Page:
Published in The Coaster, Asbury Park NJ, August 16 2018

SOUNDS: The Blasters at the Wonder Bar

In an interview we did several years ago with yelping, yodeling musicologist (and Ph.D-level math genius) Phil Alvin, the lead singer of The Blasters framed his hometown of Downey, CA as a true crossroads for what his band famously branded American Music: the roadhouse C&W, R&B, hard blues, Western swing, rockabilly, and saloon jazz that form the foundation for all to come. The four-piece band re-takes the famous stage of the Wonder Bar TONIGHT, August 16, for another raucous session of the kind of stuff that transmits anywhere, and transmutes leaden days into golden-age good times. And, while Alvin has expressed his disdain for the “clown” show of cowboy-hatted country (“If you told Bob Wills back in his early days that he played ‘cowboy’ music, he’d’a kicked your ass”), he’ll surely be pleased to share the bill with swingin’ singing cowboy Jet Weston and His Atomic Ranch Hands, in a bill (further featuring Lara Hope) that opens its doors at 7 pm, with tickets ($25) available at

SOUNDS: Guided By Voices at Asbury Lanes

When they returned to Asbury Park for the first time in a while, with an August 2014 gig at the Stone Pony, Guided By Voices delivered a now-legendary show (preserved for posterity on live Yahoo simulcast) that saw the dissolution of the band’s reunited “classic” lineup amid superhuman consumption of alcohol, epic rants, and onstage collapse on the part of frontman Robert Pollard, the sixty-something former schoolteacher whose astonishingly prolific GBV/ solo/ side-gig output numbers in the literal hundreds of albums, EPs, singles, and surprises. Of course, none of that failed to stem the ongoing tide of record releases — and when Guided By Voices materialized for a September 2017 date at House of Independents, a re-energized Pollard re-teamed with guitarist Doug Gillard for a satisfying revamp of the band’s mid/late 90s configuration that climaxed with an arena-ready cover of The Who’s “Baba O’Riley.” With a man-made mountain of material to draw from, the elder statesman master of the lo-fi two minute masterpiece goes positively Fourth Ave for a Friday night fracas at Asbury Lanes on August 17— and we wouldn’t be at all surprised if he doesn’t put forth another five albums between the bus and the back door. Available tickets for the 8:30 pm show ($25) at Continue reading

Beach Boys: Back Together, Do It Again

Charter band member Mike Love and 40-year “new guy” Bruce Johnston lead the Beach Boys back to the Basie, when the band bus rolls into Red Bank on Tuesday, August 23.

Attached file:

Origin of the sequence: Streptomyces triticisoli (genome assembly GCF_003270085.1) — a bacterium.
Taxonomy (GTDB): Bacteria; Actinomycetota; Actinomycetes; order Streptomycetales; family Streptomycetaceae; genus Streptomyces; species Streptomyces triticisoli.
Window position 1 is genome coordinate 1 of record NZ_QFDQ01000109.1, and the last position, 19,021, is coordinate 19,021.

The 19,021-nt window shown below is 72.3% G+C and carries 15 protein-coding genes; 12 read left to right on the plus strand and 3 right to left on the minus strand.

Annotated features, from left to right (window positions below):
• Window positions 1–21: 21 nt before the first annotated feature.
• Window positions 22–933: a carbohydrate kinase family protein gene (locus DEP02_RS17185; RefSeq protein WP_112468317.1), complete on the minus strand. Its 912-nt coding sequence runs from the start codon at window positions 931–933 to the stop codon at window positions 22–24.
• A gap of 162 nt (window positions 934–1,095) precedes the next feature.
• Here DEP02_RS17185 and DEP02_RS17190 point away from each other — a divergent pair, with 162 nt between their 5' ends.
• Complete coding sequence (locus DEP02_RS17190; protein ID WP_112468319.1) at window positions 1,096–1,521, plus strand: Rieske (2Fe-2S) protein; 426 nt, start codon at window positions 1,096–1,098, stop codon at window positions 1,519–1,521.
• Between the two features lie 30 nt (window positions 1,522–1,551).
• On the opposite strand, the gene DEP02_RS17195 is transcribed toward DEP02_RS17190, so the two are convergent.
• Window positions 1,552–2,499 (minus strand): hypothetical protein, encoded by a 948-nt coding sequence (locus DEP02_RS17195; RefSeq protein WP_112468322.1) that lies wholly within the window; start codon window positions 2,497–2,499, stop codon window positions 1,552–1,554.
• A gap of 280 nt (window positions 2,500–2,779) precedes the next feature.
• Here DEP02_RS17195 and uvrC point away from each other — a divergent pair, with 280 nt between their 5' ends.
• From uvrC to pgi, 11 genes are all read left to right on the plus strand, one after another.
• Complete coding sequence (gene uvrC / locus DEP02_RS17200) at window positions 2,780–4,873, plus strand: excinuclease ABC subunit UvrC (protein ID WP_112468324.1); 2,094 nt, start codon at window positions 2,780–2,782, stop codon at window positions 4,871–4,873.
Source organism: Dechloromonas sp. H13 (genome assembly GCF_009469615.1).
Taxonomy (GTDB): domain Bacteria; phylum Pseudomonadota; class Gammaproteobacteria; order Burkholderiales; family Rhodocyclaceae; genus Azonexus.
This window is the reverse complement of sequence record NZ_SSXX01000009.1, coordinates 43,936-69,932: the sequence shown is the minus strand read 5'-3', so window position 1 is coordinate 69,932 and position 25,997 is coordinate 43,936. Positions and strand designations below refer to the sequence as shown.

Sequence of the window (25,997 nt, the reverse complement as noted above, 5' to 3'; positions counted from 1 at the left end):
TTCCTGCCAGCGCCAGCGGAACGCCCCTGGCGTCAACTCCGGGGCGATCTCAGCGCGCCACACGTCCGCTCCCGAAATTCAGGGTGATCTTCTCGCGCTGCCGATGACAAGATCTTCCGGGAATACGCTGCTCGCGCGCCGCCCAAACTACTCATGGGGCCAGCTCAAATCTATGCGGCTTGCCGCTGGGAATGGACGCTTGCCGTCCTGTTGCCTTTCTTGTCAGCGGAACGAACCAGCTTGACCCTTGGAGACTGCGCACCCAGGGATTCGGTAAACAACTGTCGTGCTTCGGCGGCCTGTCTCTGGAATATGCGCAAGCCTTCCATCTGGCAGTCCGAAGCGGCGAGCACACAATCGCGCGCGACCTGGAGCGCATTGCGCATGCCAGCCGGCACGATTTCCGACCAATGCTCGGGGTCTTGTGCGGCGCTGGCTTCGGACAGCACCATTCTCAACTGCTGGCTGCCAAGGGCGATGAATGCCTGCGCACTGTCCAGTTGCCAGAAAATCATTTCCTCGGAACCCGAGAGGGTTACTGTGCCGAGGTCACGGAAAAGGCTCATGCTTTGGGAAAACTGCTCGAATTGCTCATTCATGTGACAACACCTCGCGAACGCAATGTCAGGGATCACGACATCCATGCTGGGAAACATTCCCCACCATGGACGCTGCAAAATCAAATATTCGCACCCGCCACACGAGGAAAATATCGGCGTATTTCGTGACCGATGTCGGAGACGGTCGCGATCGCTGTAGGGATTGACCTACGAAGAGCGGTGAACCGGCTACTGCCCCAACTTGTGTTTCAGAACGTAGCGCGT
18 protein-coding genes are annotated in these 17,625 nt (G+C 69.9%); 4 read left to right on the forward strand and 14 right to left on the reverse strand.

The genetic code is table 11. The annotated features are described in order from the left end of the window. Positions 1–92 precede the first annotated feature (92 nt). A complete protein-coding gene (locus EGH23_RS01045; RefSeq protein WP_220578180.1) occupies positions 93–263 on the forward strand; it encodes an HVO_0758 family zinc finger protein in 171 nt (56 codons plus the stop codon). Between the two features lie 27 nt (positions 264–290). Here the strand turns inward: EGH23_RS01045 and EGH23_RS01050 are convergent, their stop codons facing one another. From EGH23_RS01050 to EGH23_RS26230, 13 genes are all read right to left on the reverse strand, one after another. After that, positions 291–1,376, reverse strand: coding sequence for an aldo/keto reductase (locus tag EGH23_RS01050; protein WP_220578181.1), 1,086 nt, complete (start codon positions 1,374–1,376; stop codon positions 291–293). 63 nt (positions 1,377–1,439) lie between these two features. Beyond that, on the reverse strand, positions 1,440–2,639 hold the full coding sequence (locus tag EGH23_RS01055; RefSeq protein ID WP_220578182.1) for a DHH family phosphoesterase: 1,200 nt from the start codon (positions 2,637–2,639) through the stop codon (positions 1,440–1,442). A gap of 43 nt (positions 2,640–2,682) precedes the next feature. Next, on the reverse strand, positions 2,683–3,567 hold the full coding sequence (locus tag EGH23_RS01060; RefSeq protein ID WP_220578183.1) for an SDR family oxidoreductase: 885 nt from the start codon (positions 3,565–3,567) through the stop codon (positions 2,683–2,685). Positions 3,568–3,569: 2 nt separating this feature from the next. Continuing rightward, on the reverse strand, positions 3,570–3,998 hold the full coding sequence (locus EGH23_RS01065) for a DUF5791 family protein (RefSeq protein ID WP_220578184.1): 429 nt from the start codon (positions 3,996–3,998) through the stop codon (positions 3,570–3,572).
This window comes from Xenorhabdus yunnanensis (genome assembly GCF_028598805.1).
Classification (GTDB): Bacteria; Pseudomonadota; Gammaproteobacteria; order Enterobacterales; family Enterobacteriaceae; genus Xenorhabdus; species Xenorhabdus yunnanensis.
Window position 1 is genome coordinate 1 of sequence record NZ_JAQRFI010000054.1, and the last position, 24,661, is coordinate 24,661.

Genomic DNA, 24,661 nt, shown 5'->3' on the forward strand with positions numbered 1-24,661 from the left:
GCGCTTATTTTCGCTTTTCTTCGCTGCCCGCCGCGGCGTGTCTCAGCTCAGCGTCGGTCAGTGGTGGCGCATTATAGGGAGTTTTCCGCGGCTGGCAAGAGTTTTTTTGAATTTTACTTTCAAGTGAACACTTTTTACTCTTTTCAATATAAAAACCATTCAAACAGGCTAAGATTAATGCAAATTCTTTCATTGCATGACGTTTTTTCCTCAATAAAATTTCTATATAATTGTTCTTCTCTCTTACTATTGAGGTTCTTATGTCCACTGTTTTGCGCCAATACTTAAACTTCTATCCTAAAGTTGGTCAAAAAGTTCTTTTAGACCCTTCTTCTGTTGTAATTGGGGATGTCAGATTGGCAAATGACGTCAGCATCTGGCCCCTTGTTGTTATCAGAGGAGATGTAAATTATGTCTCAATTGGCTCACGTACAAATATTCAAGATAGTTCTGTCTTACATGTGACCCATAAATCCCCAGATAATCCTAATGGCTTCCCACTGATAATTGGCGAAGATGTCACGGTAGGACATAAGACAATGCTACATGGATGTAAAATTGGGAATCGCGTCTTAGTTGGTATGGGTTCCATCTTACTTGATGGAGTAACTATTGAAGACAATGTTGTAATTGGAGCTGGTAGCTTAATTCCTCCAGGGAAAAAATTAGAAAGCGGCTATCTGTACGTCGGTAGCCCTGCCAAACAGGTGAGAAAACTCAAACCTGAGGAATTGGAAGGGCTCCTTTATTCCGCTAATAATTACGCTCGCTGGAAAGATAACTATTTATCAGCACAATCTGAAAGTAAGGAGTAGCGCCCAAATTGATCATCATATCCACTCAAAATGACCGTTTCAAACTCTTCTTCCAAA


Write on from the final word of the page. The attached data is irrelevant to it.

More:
It was rock historian/ musician/ label owner Billy Miller — musing over an old photo of the classic Beach Boys lineup sitting in a 1964 Pontiac — who summed up the personalities in this band so succinctly:

“Quiet Carl pilots the GTO and smart guy Brian’s behind him to call the shots while the key spot is manned by girl-getter Dennis…wisecrackin’ Mike gets the backup posit where he can razz the doggy chicks and squares. Al, of course, is relegated to the hump.”

It’s been a long time, longer than the days prior to the passing of Dennis and Carl Wilson, since the original members of The Beach Boys shared a cramped cruise in a car, a ride in a tour bus, or the same side of the conference table at a lawyer’s office. The American institution that’s fast approaching its golden anniversary in show business (a reunion album of sorts is being talked up, with no hard evidence as yet) split into two factions around the time of the landmark Pet Sounds sessions in 1966 — the studio-bound residency of Brian Wilson and the hard-touring, crowdpleasing roadshow skippered by Mike Love — and despite intermittent attempts at reconciling for albums and tours, the dichotomy abides to this day in the more or less separate-but-equal live shows fronted by the first cousins turned frenemies.

When the 2011 touring edition of The Beach Boys rolls into the Count Basie Theatre for a late-summer’s indoor concert on Tuesday, August 23, the core of Mike Love and Bruce Johnston (the successful singer/ songwriter/ producer and Ted Kennedy lookalike whose 45 year history with the band hasn’t stopped him from being “The New Guy”) returns to the scene of some well-received sets of recent years — as well as memorable nights featuring Brian and his band The Wondermints. The two senior Boys will preside once more over a pretty awesome cavalcade of canonical hits, conveyed by a crack team of craftsmen that includes veteran John Cowsill (from the bands that gave us both “867-5309 JENNY” and “The Rain, The Park and Other Things”) — although the on-again, off-again stuntcasting of TV star John Stamos as drummer/ vocalist appears not to be in the cards for the Count’s crib.

Google Mike Love’s name and you’ll get any number of links to pages that lay out, often with exhaustive research and little in the way of Love, why the basketball-tall Beach Boy is responsible for the destruction of a national treasure. That said, the story of the Beach Boys is a way-stranger-than-fiction saga that takes in madness, child abuse, mind control, Charles Manson, multi-generational laboratory-level drug use, untimely death and tons of litigation  — the story of America, in other words; all set to a soundtrack of the most achingly gorgeous “teenage symphonies” ever devised in a crossfire of inspiration and aspiration.

We spoke to newly minted septuagenarian Mike Love — polarizing figure, energizing frontman, boosterizing flagwaver for environmental causes, transcendental meditation and not so gentle politics — from the Boys’ tour stop outside Philadelphia; turn the record over for more.

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